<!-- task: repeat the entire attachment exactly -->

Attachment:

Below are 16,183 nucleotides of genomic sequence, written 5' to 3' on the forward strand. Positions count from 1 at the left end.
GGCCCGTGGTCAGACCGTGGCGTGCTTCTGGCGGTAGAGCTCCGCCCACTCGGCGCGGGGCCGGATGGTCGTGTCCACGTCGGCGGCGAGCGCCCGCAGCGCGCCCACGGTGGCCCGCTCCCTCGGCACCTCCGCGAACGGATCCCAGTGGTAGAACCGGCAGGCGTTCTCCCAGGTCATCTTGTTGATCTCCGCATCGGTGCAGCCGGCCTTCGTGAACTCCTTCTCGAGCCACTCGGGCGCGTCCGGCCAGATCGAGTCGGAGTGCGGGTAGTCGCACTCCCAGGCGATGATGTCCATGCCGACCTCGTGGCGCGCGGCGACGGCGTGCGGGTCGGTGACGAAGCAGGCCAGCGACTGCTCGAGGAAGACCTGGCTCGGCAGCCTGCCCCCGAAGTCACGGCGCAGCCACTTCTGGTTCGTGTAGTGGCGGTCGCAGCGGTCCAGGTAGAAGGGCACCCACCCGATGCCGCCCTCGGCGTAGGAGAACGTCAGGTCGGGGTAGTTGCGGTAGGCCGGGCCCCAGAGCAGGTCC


Below are 16,183 nucleotides of genomic sequence, written 5' to 3' on the forward strand. Positions count from 1 at the left end.
GGCCCGTGGTCAGACCGTGGCGTGCTTCTGGCGGTAGAGCTCCGCCCACTCGGCGCGGGGCCGGATGGTCGTGTCCACGTCGGCGGCGAGCGCCCGCAGCGCGCCCACGGTGGCCCGCTCCCTCGGCACCTCCGCGAACGGATCCCAGTGGTAGAACCGGCAGGCGTTCTCCCAGGTCATCTTGTTGATCTCCGCATCGGTGCAGCCGGCCTTCGTGAACTCCTTCTCGAGCCACTCGGGCGCGTCCGGCCAGATCGAGTCGGAGTGCGGGTAGTCGCACTCCCAGGCGATGATGTCCATGCCGACCTCGTGGCGCGCGGCGACGGCGTGCGGGTCGGTGACGAAGCAGGCCAGCGACTGCTCGAGGAAGACCTGGCTCGGCAGCCTGCCCCCGAAGTCACGGCGCAGCCACTTCTGGTTCGTGTAGTGGCGGTCGCAGCGGTCCAGGTAGAAGGGCACCCACCCGATGCCGCCCTCGGCGTAGGAGAACGTCAGGTCGGGGTAGTTGCGGTAGGCCGGGCCCCAGAGCAGGTCC